PUBLISHED: 02-22-2009
Show Abstract
Hide Abstract
The origin of many of the defining features of animal body plans, such as symmetry, nervous system, and the mesoderm, remains shrouded in mystery because of major uncertainty regarding the emergence order of the early branching taxa: the sponge groups, ctenophores, placozoans, cnidarians, and bilaterians. The "phylogenomic" approach [1] has recently provided a robust picture for intrabilaterian relationships [2, 3] but not yet for more early branching metazoan clades. We have assembled a comprehensive 128 gene data set including newly generated sequence data from ctenophores, cnidarians, and all four main sponge groups. The resulting phylogeny yields two significant conclusions reviving old views that have been challenged in the molecular era: (1) that the sponges (Porifera) are monophyletic and not paraphyletic as repeatedly proposed [4-9], thus undermining the idea that ancestral metazoans had a sponge-like body plan; (2) that the most likely position for the ctenophores is together with the cnidarians in a "coelenterate" clade. The Porifera and the Placozoa branch basally with respect to a moderately supported "eumetazoan" clade containing the three taxa with nervous system and muscle cells (Cnidaria, Ctenophora, and Bilateria). This new phylogeny provides a stimulating framework for exploring the important changes that shaped the body plans of the early diverging phyla.
Related JoVE Video
Are Hox genes ancestrally involved in axial patterning? Evidence from the hydrozoan Clytia hemisphaerica (Cnidaria).
PLoS ONE
PUBLISHED: 01-21-2009
Show Abstract
Hide Abstract
The early evolution and diversification of Hox-related genes in eumetazoans has been the subject of conflicting hypotheses concerning the evolutionary conservation of their role in axial patterning and the pre-bilaterian origin of the Hox and ParaHox clusters. The diversification of Hox/ParaHox genes clearly predates the origin of bilaterians. However, the existence of a "Hox code" predating the cnidarian-bilaterian ancestor and supporting the deep homology of axes is more controversial. This assumption was mainly based on the interpretation of Hox expression data from the sea anemone, but growing evidence from other cnidarian taxa puts into question this hypothesis.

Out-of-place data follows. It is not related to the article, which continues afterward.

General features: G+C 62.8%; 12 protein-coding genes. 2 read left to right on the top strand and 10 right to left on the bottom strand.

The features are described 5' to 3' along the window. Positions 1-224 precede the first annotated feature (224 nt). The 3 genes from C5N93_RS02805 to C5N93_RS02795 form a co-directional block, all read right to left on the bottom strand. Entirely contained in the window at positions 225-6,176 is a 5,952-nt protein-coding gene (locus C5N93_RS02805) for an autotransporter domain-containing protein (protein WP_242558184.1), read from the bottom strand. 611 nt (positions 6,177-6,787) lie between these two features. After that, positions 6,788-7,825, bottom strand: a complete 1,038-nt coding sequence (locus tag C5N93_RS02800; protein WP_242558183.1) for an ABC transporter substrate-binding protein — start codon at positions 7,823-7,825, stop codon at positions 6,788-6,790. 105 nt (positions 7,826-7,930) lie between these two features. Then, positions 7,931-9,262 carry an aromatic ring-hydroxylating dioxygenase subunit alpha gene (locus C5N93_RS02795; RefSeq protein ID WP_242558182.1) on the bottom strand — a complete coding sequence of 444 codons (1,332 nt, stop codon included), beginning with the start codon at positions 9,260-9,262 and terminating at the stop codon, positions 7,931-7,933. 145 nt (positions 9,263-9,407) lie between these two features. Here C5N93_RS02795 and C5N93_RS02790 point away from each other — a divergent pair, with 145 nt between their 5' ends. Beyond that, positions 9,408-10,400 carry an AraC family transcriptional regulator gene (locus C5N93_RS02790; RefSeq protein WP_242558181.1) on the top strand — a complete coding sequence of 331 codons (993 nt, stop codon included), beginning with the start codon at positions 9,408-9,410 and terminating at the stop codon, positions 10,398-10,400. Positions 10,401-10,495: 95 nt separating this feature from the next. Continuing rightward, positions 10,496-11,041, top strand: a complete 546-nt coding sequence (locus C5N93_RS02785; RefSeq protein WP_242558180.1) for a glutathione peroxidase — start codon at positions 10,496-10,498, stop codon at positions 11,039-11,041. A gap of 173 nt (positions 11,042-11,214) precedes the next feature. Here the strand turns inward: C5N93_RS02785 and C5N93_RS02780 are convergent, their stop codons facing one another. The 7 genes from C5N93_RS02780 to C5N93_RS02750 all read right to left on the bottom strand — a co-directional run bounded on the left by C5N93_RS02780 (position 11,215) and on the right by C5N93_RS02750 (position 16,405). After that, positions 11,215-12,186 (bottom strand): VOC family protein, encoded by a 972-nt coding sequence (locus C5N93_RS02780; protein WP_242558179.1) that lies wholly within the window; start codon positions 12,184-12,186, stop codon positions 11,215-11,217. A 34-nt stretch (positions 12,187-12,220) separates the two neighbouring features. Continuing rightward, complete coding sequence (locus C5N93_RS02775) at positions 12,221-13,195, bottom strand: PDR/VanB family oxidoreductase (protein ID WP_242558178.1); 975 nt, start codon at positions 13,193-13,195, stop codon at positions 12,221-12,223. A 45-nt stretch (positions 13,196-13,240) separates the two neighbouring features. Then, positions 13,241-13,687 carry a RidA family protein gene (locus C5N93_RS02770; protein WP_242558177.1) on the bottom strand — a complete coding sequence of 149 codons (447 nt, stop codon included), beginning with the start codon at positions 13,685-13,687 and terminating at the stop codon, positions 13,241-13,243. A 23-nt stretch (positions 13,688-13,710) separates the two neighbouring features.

Related JoVE Video
Independent specialisation of myosin II paralogues in muscle vs. non-muscle functions during early animal evolution: a ctenophore perspective.
BMC Evol. Biol.
Show Abstract
Hide Abstract
Myosin II (or Myosin Heavy Chain II, MHCII) is a family of molecular motors involved in the contractile activity of animal muscle cells but also in various other cellular processes in non-muscle cells. Previous phylogenetic analyses of bilaterian MHCII genes identified two main clades associated respectively with smooth/non-muscle cells (MHCIIa) and striated muscle cells (MHCIIb). Muscle cells are generally thought to have originated only once in ancient animal history, and decisive insights about their early evolution are expected to come from expression studies of Myosin II genes in the two non-bilaterian phyla that possess muscles, the Cnidaria and Ctenophora.